Seated at the table next to me at a fast food restaurant, I couldn’t help hearing the lack of conversation between a young woman and a younger uniformed man, clearly employees of the establishment. “You need to take pride in your work,” she told him. There was no response.
“I told you last week, to start taking more pride in your work, but I don’t see any improvement,” she stated. This one way conversation went down hill from there. He kept glancing at her with a confused look as she repeated her unvaried message. Finally, the high school employee muttered something under his breath about “trying harder” and the conversation ended.
I understand his confusion. What does it mean to “take pride in your work?” What does “pride” behavior look like? How will he know if he’s taken enough pride to satisfy his shift leader? Since pride is not an action, the input she gave wasn’t something he could apply to improve his performance.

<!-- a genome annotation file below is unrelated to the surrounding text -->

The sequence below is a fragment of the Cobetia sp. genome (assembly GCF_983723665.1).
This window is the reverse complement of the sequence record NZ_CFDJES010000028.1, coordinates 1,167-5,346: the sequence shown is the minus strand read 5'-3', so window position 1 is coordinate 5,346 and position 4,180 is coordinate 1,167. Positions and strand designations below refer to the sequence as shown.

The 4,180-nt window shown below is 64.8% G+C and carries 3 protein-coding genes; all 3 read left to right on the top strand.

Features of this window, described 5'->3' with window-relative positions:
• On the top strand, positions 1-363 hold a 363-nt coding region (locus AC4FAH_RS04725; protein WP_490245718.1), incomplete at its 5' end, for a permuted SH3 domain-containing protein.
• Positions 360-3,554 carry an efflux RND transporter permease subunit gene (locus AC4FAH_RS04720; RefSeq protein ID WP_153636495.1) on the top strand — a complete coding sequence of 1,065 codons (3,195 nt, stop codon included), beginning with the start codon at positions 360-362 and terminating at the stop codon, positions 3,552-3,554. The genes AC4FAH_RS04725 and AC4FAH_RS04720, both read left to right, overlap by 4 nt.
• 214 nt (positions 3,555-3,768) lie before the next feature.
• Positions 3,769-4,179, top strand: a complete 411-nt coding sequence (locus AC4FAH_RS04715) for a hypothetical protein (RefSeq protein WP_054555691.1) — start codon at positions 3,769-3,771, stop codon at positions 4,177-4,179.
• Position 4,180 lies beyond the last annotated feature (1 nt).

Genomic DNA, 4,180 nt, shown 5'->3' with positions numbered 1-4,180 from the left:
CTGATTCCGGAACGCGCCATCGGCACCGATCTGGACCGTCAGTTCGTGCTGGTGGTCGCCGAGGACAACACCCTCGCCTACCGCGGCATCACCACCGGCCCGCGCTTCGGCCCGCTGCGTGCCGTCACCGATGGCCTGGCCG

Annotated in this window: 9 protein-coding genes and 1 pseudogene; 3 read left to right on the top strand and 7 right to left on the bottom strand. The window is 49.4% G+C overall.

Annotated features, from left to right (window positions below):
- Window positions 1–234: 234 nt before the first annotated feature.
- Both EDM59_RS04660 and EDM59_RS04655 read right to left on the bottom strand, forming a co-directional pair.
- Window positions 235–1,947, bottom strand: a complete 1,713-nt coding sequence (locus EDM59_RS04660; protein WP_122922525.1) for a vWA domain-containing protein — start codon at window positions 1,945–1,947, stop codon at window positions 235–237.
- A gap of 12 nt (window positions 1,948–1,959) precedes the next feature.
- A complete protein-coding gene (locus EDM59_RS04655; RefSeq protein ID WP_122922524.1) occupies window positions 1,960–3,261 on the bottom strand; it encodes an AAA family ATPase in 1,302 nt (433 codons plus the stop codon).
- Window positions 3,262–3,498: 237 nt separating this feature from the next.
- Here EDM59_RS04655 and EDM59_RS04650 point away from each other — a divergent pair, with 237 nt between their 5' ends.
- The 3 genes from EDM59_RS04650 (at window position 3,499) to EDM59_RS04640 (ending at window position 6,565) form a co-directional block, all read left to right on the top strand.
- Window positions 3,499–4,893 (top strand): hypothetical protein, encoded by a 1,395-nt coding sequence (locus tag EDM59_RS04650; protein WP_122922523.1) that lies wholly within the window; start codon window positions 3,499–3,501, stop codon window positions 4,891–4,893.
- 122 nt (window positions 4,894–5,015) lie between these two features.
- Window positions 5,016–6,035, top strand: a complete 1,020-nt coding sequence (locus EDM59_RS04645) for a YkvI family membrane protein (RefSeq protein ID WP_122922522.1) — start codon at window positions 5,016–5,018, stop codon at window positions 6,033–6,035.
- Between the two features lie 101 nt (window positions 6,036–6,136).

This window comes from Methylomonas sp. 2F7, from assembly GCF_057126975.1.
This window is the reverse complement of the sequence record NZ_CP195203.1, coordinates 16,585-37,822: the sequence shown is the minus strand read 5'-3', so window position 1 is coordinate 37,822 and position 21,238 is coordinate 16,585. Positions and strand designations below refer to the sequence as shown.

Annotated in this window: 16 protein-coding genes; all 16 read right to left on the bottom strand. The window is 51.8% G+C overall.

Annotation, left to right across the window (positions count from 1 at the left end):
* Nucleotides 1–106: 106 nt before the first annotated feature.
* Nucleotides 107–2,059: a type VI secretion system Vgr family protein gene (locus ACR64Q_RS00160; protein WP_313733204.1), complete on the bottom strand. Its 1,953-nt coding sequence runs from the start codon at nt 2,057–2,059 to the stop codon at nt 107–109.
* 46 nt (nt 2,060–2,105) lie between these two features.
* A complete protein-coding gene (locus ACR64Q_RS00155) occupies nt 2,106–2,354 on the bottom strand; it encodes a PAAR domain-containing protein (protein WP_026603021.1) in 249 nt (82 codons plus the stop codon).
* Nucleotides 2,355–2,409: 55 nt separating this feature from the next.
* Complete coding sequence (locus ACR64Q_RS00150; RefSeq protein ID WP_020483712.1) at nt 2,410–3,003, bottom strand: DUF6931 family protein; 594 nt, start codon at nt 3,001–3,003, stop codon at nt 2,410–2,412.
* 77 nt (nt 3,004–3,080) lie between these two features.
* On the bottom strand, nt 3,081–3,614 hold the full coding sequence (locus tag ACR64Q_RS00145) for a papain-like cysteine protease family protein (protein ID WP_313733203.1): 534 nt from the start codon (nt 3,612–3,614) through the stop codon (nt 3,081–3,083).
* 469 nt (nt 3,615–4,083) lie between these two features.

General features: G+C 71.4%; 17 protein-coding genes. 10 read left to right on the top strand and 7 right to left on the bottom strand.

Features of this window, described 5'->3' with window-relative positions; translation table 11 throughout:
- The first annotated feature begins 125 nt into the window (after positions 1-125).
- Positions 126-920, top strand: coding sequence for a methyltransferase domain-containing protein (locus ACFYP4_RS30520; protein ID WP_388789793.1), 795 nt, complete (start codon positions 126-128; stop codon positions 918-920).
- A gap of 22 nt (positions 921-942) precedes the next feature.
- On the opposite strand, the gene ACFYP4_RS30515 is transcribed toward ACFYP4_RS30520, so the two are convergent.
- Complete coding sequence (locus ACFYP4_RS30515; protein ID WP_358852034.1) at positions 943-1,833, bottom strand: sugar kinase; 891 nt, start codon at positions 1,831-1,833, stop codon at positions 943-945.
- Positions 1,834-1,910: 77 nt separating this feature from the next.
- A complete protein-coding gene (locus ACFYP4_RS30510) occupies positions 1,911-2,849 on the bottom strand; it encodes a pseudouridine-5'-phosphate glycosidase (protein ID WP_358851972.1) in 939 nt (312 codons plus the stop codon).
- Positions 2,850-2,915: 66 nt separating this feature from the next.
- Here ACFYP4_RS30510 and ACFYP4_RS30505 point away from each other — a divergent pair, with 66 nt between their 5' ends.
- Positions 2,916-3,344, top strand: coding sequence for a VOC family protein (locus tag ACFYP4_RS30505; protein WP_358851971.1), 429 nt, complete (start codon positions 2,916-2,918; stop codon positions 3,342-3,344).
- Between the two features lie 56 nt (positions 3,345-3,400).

I expect their conversations won’t get any better as respective frustrations grow. Yet, conversations like these are typical in many workplace relationships. A team leader or supervisor tries to provide feedback or coach a staff member toward better performance. She thinks she’s providing direction, when in fact, she’s offering what a former boss of mine used to call “round” words. They’re pumped up and nice sounding, but they don’t communicate much.
Let’s say you inform your child that he needs to “study more” after a disappointing report card. You’re thinking “more” means an hour a day and he’s thinking another ten minutes. Even if you settle on the time allotment, “more” is one of those round words. It doesn’t (continue reading →)